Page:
Bombay HC on Claim of Maintenance u/Domestic Violence Act, 2005

May 10, 2018

Case name: Mr.Prakash Kumar Singhee v. Ms.Amrapali Singhee

Date of Judgment: May 07, 2018

In this recent case, the Bombay High Court has elaborated on the essentials of invoking plea of maintenance under the Protection of Women from Domestic Violence Act, 2005 to hold that every person cannot invoke the jurisdiction of the Court under the 2005 Act, simply for claiming maintenance, as the purpose of the enactment is to protect rights of women who are victims of violence of any kind occurring within the family.

In the case, the Petitioner husband had challenged the order passed by the Family Court, Pune below whereby the Court directed the Petitioner to pay maintenance of Rs. 2 lakhs to wife under Section 20 of the Protection of Women from Domestic Violence Act, 2005.

In the case, the wife had preferred application under Section 20 of the Domestic Violence Act, 2005 the Domestic Violence Act.

All you Need to Know about Domestic Violence Act: Law and Judgments

Bombay High Court’s Verdict

The Bombay High Court allowed the appeal and made the following observation in relation to claim of maintenance under the Domestic Violence Act, 2005.

  • That on perusal of the provisions of the Domestic Violence Act, 2005, it is apparent that the Act has been   enacted   to   provide   more   effective   protection   of   rights   of women guaranteed under the Constitution of India being victims of violence of any kind occurring in the family and the provision therein would have to be construed in the backdrop of the object with which the Statute is enacted.
  • That Section 26(2) of the Domestic Violence Act further provides that any such relief may be sought for in addition to and along with any other that the aggrieved person may seek in such suit or legal proceedings before a Civil or Criminal Court. Thus, by virtue of the Section 26 any relief available under the Domestic Violence Act can also be sought in any legal proceedings before any Civil Court, Family Court or Criminal Court.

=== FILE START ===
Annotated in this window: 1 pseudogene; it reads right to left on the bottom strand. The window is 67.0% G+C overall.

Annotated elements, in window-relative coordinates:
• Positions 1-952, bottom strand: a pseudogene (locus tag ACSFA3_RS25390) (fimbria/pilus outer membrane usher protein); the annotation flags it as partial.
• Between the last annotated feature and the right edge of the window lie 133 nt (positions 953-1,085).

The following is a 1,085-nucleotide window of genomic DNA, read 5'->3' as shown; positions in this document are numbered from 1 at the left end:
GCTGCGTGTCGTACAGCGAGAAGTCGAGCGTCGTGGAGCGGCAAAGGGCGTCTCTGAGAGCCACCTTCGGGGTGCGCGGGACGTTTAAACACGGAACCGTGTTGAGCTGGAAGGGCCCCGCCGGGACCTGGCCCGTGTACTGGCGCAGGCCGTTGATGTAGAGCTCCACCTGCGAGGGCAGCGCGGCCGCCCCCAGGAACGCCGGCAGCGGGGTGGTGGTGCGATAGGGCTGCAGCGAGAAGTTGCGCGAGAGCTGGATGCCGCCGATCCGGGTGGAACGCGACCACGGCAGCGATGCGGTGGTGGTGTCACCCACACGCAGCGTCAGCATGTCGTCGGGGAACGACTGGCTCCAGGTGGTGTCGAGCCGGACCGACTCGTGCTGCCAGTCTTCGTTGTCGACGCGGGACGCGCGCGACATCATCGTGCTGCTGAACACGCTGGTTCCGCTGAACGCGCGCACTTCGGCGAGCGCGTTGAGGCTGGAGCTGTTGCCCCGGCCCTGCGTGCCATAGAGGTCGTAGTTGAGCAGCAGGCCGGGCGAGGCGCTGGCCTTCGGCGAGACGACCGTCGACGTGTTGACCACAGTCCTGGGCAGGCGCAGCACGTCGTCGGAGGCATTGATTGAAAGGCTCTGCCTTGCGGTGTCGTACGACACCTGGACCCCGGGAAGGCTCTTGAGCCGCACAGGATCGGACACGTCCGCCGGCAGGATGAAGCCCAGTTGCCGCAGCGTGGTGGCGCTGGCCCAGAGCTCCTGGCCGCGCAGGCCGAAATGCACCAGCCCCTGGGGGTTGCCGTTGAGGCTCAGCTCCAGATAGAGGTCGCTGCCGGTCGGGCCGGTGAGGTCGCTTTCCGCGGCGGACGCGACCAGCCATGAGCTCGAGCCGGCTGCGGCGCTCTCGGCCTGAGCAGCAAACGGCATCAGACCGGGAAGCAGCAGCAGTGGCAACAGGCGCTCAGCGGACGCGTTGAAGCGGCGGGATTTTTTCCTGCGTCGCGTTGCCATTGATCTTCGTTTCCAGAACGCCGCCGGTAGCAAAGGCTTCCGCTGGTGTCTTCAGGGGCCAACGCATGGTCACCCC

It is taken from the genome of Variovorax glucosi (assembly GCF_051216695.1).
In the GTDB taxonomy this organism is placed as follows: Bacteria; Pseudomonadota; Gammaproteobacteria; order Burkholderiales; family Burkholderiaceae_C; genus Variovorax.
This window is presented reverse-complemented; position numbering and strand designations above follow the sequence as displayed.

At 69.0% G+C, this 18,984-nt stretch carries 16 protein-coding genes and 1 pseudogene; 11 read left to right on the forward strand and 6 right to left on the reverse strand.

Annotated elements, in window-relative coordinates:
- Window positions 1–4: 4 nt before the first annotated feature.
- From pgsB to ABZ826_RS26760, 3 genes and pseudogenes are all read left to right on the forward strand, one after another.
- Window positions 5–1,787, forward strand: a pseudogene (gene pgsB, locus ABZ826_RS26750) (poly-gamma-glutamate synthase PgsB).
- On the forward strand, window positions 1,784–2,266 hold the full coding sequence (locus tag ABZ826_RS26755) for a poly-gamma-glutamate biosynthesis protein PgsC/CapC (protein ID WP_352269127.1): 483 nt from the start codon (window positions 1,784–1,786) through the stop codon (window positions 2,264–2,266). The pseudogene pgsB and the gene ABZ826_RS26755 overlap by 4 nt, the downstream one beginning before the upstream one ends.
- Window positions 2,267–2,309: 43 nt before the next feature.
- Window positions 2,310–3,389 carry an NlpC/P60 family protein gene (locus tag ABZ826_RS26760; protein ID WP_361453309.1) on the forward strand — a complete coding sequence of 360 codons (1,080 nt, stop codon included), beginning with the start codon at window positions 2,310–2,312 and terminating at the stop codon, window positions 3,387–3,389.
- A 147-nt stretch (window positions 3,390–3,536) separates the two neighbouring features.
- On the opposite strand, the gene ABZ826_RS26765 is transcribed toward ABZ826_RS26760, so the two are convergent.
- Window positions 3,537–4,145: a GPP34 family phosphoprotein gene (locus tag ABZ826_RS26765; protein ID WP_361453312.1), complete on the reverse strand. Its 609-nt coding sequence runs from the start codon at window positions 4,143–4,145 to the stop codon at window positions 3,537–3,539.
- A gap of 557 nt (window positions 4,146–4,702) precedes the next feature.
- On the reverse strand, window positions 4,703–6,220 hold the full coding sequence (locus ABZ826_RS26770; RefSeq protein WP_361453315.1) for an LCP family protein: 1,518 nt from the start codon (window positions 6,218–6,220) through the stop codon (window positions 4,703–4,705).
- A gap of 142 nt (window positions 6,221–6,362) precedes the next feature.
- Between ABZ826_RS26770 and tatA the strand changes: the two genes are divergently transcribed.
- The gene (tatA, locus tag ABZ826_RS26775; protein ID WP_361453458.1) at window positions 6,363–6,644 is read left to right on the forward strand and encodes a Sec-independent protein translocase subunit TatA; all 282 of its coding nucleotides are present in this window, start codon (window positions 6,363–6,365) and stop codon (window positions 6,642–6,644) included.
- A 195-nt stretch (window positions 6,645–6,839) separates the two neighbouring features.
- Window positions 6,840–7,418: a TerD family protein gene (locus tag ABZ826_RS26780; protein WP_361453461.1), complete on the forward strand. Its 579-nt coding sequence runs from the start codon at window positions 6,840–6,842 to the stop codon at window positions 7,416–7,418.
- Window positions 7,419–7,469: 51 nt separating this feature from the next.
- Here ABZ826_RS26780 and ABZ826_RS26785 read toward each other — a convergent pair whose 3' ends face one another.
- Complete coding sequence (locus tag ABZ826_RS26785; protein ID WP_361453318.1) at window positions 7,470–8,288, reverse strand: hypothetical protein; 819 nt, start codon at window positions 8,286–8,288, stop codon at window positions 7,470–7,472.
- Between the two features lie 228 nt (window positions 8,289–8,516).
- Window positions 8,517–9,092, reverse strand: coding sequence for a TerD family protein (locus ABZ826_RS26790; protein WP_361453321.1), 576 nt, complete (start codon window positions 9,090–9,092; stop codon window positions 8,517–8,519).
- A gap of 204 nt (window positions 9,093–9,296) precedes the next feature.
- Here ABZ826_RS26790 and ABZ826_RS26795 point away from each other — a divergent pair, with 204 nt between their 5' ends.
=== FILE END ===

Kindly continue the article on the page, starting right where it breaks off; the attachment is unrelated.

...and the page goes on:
• That the object of Domestic Violence Act 2005, is to protect the rights of women who are offended by the act of domestic violence committed by the Respondent which may include any adult male person or with  whom   the   aggrieved   person   is   in   domestic relationship.
  • The term Domestic Violence has been given a specific connotation under Section 3 of the Act and any act, omission and commission or conduct of the respondent shall constitute domestic violence in case it­ (a) harms   or   injuries   or   endangers   the   health, safety,   life,   limp   or   well­being,   whether   mental   or physical, of the aggrieved person or tends to do so and includes causing physical abuse, sexual abuse, verbal and emotional abuse and economic abuse; 
  • (b) harasses,   harms,   injures   or   endangers   the aggrieved person with  a view  to  coerce her  or  any other person related to her to meet any lawful demand for any dowry or other property or valuable security; or
  • (c) has   the   effect   of   threatening   the   aggrieved person or any person related to her by any conduct mentioned in clause (a) or clause (b); or (d) otherwise   injuries   or   causes   harm,   whether physical or mental, to the aggrieved person. 
  • Thus, in order to claim relief under Section­12 of the Act which permits an “aggrieved person” to present an application to the Magistrate seeking one or more reliefs under the Act, levelling the allegations of Domestic Violence. Thus, the reliefs contemplated under the Act are thus available to an aggrieved person who alleged that she is or has been in domestic relationship with the respondent.
  • That every person cannot invoke the jurisdiction of the Court under the 2005 Act, simply for claiming maintenance, as the purpose of the enactment is to protect rights of women who are victims of violence of any kind occurring within the family.

The entire case can be accessed here.